By Juni Kim
Notoriously chilly relations between South Korea and Japan received encouraging news this week. In a new joint survey conducted by the South Korea-based East Asia Institute and the Japan-based Genron NPO, fewer South Koreans and Japanese hold negative impressions of each other than in previous years. South Korean unfavorable impressions of Japan decreased by 11.5 percentage from 72.5 percent in 2015 to 61 percent this year, while Japanese unfavorable impressions dropped by 7.8 percentage from 52.4 percent to 44.6 percent. The drop in negative views for both countries also corresponded with a slight bump in favorable views from a year ago (21.3 percent from 15.7 percent for South Korea, 29.1 percent from 23.8 percent for Japan).
The poll is in its fourth year, with 1,010 South Koreans and 1,000 Japanese participating in 2016.This year’s results mark the lowest unfavorable ratings South Koreans have had for Japan since the survey started. The think tanks touted, “The figures mean momentum is building up for a change in bilateral relations, although there still remains high levels of negative perception.”
Although the decrease in unfavorable views is hopeful, the survey results suggest there is still an uphill climb to mend mutual perceptions between South Koreans and Japanese. Controversial historical issues remain the main driver of negative perceptions for South Koreans. In the survey, 76.3 percent of South Koreans indicated that “Japan’s lack of remorse for historical invasions of South Korea” is the reason they hold a negative impression of Japan. This figure is similar to 2015 (74.0 percent) and 2014’s (76.8 percent) results. Likewise, the main driver for negative Japanese views of South Korea is “criticism of Japan over historical issues,” which 75.3 percent of Japanese respondents indicated was the reason they have a negative impression of South Korea.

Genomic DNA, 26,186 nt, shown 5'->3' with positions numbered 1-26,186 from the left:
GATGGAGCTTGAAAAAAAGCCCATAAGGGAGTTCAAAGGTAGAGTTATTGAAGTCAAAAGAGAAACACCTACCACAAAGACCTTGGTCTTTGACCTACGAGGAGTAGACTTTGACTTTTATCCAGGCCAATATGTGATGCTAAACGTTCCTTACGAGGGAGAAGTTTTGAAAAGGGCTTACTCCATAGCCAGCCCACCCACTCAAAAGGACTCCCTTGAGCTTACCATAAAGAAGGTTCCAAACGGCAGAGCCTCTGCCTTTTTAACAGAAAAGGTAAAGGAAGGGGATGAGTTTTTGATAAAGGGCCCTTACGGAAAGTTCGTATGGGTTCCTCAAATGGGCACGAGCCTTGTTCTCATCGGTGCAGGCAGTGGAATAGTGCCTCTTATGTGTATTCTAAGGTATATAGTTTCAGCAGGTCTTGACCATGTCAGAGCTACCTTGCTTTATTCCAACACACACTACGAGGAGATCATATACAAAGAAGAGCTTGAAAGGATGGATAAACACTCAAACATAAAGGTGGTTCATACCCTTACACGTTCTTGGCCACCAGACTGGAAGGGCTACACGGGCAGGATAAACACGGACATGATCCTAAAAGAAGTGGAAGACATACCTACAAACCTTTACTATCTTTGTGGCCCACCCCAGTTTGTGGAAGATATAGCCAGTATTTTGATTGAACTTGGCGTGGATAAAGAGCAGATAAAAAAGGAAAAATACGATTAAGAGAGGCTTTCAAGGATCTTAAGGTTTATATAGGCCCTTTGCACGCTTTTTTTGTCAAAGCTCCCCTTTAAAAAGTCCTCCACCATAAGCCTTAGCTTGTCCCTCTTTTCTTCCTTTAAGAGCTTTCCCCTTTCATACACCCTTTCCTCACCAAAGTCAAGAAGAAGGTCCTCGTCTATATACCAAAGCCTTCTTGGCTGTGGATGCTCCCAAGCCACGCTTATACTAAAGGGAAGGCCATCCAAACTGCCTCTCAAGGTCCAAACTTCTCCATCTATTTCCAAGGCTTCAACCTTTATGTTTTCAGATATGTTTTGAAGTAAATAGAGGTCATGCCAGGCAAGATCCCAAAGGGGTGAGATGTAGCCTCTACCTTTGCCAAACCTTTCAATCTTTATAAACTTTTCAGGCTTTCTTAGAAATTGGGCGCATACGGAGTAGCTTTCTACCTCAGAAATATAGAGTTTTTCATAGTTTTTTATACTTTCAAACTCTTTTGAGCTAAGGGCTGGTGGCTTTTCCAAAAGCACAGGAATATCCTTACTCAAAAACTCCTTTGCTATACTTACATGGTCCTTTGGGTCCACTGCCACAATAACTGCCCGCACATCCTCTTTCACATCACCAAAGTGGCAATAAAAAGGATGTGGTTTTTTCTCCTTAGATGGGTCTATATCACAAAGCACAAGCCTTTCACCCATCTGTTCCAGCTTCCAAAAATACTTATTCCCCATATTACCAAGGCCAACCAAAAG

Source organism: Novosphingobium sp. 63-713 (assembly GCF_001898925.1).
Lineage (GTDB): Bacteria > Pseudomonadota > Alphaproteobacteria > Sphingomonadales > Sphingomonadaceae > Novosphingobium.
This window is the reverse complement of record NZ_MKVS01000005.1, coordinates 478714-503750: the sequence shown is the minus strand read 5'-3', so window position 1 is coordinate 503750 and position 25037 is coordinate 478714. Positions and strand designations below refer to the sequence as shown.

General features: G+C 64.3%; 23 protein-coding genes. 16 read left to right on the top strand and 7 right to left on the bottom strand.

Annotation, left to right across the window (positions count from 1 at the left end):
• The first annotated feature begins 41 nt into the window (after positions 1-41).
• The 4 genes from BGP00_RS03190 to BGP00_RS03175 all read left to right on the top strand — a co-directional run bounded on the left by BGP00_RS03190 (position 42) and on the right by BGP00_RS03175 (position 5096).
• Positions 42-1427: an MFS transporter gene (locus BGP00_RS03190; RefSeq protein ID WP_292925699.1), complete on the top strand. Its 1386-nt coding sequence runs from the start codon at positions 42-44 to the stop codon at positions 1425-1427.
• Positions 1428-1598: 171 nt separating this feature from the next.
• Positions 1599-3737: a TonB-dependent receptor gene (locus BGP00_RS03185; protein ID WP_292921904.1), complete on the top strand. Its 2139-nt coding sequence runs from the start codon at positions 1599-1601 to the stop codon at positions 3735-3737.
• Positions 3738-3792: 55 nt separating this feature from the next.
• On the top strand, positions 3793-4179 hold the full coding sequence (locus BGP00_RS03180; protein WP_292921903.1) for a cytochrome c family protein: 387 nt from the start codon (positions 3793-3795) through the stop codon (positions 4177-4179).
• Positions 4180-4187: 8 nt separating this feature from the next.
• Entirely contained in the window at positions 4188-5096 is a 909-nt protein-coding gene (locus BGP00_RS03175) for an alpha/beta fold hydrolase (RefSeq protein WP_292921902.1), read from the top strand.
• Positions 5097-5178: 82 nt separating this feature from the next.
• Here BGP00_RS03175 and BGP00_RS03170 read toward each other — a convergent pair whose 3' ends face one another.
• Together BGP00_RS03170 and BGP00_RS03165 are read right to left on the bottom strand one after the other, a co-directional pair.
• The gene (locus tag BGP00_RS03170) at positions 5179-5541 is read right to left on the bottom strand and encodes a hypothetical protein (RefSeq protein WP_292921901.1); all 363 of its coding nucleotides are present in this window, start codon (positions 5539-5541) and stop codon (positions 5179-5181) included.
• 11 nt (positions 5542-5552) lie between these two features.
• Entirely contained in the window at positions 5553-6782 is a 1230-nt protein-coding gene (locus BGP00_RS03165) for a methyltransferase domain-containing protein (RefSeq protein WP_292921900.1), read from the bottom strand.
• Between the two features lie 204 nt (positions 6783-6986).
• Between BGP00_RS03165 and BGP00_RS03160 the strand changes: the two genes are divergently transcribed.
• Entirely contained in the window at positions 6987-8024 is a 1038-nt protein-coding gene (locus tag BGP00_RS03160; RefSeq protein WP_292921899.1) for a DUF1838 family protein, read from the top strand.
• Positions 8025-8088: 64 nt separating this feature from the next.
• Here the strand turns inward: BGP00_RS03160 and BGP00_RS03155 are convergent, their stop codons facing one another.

Despite these steady rates, fewer South Koreans and Japanese attribute their negative perceptions to the “badwill” expressed by politicians of the neighboring country. Both countries saw a drop of over 10 percentage points (14.6 percent from 24.7 percent for South Korea, 17.9 percent from 28.1 percent for Japan) from 2015 to 2016 in those citing “badwill expressed by some politicians” toward their own country as the reason for holding negative impressions against the other country.
This drop may have been encouraged by reconciliation efforts made by the top political leaders of South Korea and Japan in 2015. South Korean President Park Geun-hye and Japanese Prime Minister Shinzo Abe held their first summit in over three years last November. The two countries also reached an agreement last December regarding the controversial issue of comfort women, though the decision is still hotly debated among South Korean and Japanese circles.
Historical issues are unlikely to be resolved overnight, but the survey results reveal a small but positive step in the right direction for bringing these two neighboring countries closer together.
Juni Kim is the Program Manager and Executive Assistant at the Korea Economic Institute of America (KEI). Jiwon Nam, an Intern at KEI and graduate student at the University of Maine, also contributed to this blog. The views expressed here are the author’s alone.
Photo from Moyan Brenn’s photostream on flickr Creative Commons.